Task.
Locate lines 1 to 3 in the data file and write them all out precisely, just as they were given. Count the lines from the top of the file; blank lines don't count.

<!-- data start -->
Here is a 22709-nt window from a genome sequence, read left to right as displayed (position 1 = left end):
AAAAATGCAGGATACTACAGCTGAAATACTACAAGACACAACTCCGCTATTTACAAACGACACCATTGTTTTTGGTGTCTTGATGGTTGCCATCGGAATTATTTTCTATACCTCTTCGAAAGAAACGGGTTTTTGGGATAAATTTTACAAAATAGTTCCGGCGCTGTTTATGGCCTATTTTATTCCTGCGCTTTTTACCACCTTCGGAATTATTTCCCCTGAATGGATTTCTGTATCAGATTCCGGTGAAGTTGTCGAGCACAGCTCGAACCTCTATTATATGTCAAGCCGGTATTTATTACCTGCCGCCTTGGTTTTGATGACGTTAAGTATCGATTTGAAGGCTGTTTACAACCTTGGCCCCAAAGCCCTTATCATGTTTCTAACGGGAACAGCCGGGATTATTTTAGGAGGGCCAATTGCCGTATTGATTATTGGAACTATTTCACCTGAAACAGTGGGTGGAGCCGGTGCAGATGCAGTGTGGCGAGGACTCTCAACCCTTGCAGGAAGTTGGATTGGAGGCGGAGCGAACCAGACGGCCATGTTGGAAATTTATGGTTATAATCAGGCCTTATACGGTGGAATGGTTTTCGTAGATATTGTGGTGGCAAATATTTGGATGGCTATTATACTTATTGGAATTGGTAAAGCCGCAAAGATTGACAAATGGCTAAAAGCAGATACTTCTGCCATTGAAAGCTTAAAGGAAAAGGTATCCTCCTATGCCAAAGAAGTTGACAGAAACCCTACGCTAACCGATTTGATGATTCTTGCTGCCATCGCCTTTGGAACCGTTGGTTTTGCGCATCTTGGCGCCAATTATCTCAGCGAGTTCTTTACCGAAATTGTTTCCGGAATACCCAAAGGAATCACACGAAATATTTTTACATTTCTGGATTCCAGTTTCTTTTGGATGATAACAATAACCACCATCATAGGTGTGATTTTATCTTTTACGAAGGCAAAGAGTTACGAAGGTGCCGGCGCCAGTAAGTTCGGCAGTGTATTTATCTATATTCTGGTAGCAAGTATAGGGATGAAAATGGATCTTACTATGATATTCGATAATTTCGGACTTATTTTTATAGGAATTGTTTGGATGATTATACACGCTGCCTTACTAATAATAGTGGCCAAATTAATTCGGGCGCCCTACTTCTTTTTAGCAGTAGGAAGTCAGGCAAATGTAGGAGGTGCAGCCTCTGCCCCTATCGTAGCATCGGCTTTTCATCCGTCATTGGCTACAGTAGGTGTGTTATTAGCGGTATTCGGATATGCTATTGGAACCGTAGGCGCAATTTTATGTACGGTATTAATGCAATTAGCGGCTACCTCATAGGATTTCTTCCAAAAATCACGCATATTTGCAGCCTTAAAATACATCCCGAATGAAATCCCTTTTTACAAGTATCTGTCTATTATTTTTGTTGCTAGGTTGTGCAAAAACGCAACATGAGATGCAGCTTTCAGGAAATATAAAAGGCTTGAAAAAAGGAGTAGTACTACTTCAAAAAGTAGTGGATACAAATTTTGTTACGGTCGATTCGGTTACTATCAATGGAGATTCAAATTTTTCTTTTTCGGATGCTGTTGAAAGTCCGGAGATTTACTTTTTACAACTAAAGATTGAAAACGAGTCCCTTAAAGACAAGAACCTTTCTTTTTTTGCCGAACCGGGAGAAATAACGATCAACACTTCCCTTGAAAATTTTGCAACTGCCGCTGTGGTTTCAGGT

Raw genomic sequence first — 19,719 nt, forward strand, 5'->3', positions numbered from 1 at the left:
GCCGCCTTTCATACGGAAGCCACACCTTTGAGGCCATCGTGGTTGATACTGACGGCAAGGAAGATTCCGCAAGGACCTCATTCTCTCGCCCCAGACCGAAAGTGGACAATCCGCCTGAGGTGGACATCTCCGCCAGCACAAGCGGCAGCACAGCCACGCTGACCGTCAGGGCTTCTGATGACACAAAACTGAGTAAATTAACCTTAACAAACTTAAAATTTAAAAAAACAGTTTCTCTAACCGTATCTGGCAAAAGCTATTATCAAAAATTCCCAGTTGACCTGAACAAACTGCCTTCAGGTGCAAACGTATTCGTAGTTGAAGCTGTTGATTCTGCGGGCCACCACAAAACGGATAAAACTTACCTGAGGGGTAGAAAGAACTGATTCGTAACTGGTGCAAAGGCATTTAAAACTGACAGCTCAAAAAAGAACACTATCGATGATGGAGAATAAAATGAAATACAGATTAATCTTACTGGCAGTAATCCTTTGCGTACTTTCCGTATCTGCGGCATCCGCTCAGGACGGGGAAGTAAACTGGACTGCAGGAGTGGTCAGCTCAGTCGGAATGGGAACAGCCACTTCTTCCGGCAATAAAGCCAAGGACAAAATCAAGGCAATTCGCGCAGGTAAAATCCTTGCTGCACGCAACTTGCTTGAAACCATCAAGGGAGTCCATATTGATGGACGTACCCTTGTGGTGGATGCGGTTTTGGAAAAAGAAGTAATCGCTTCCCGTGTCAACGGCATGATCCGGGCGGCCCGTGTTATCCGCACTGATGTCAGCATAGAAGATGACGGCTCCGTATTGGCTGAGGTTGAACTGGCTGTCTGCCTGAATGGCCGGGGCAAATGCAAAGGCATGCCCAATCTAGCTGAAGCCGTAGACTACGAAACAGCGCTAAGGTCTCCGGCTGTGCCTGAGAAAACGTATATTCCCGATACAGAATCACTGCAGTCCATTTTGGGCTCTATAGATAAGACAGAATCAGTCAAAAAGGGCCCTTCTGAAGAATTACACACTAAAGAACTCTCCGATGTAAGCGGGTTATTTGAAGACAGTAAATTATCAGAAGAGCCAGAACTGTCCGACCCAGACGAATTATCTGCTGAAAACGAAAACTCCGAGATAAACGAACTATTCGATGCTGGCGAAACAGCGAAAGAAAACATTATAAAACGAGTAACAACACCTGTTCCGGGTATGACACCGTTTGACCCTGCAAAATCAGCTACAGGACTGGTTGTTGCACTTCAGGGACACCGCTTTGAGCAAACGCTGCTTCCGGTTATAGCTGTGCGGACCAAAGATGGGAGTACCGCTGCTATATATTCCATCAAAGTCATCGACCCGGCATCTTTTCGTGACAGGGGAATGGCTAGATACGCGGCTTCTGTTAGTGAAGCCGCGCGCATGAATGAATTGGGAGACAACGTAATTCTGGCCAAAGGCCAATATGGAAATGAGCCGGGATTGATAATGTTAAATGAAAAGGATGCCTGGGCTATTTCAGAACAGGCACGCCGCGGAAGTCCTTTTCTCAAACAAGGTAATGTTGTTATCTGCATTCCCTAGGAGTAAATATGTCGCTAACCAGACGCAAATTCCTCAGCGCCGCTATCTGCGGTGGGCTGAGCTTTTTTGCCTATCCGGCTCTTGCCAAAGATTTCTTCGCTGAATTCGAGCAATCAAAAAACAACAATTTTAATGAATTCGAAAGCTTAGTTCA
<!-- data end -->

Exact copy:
Here is a 22709-nt window from a genome sequence, read left to right as displayed (position 1 = left end):
AAAAATGCAGGATACTACAGCTGAAATACTACAAGACACAACTCCGCTATTTACAAACGACACCATTGTTTTTGGTGTCTTGATGGTTGCCATCGGAATTATTTTCTATACCTCTTCGAAAGAAACGGGTTTTTGGGATAAATTTTACAAAATAGTTCCGGCGCTGTTTATGGCCTATTTTATTCCTGCGCTTTTTACCACCTTCGGAATTATTTCCCCTGAATGGATTTCTGTATCAGATTCCGGTGAAGTTGTCGAGCACAGCTCGAACCTCTATTATATGTCAAGCCGGTATTTATTACCTGCCGCCTTGGTTTTGATGACGTTAAGTATCGATTTGAAGGCTGTTTACAACCTTGGCCCCAAAGCCCTTATCATGTTTCTAACGGGAACAGCCGGGATTATTTTAGGAGGGCCAATTGCCGTATTGATTATTGGAACTATTTCACCTGAAACAGTGGGTGGAGCCGGTGCAGATGCAGTGTGGCGAGGACTCTCAACCCTTGCAGGAAGTTGGATTGGAGGCGGAGCGAACCAGACGGCCATGTTGGAAATTTATGGTTATAATCAGGCCTTATACGGTGGAATGGTTTTCGTAGATATTGTGGTGGCAAATATTTGGATGGCTATTATACTTATTGGAATTGGTAAAGCCGCAAAGATTGACAAATGGCTAAAAGCAGATACTTCTGCCATTGAAAGCTTAAAGGAAAAGGTATCCTCCTATGCCAAAGAAGTTGACAGAAACCCTACGCTAACCGATTTGATGATTCTTGCTGCCATCGCCTTTGGAACCGTTGGTTTTGCGCATCTTGGCGCCAATTATCTCAGCGAGTTCTTTACCGAAATTGTTTCCGGAATACCCAAAGGAATCACACGAAATATTTTTACATTTCTGGATTCCAGTTTCTTTTGGATGATAACAATAACCACCATCATAGGTGTGATTTTATCTTTTACGAAGGCAAAGAGTTACGAAGGTGCCGGCGCCAGTAAGTTCGGCAGTGTATTTATCTATATTCTGGTAGCAAGTATAGGGATGAAAATGGATCTTACTATGATATTCGATAATTTCGGACTTATTTTTATAGGAATTGTTTGGATGATTATACACGCTGCCTTACTAATAATAGTGGCCAAATTAATTCGGGCGCCCTACTTCTTTTTAGCAGTAGGAAGTCAGGCAAATGTAGGAGGTGCAGCCTCTGCCCCTATCGTAGCATCGGCTTTTCATCCGTCATTGGCTACAGTAGGTGTGTTATTAGCGGTATTCGGATATGCTATTGGAACCGTAGGCGCAATTTTATGTACGGTATTAATGCAATTAGCGGCTACCTCATAGGATTTCTTCCAAAAATCACGCATATTTGCAGCCTTAAAATACATCCCGAATGAAATCCCTTTTTACAAGTATCTGTCTATTATTTTTGTTGCTAGGTTGTGCAAAAACGCAACATGAGATGCAGCTTTCAGGAAATATAAAAGGCTTGAAAAAAGGAGTAGTACTACTTCAAAAAGTAGTGGATACAAATTTTGTTACGGTCGATTCGGTTACTATCAATGGAGATTCAAATTTTTCTTTTTCGGATGCTGTTGAAAGTCCGGAGATTTACTTTTTACAACTAAAGATTGAAAACGAGTCCCTTAAAGACAAGAACCTTTCTTTTTTTGCCGAACCGGGAGAAATAACGATCAACACTTCCCTTGAAAATTTTGCAACTGCCGCTGTGGTTTCAGGT

Raw genomic sequence first — 19,719 nt, forward strand, 5'->3', positions numbered from 1 at the left: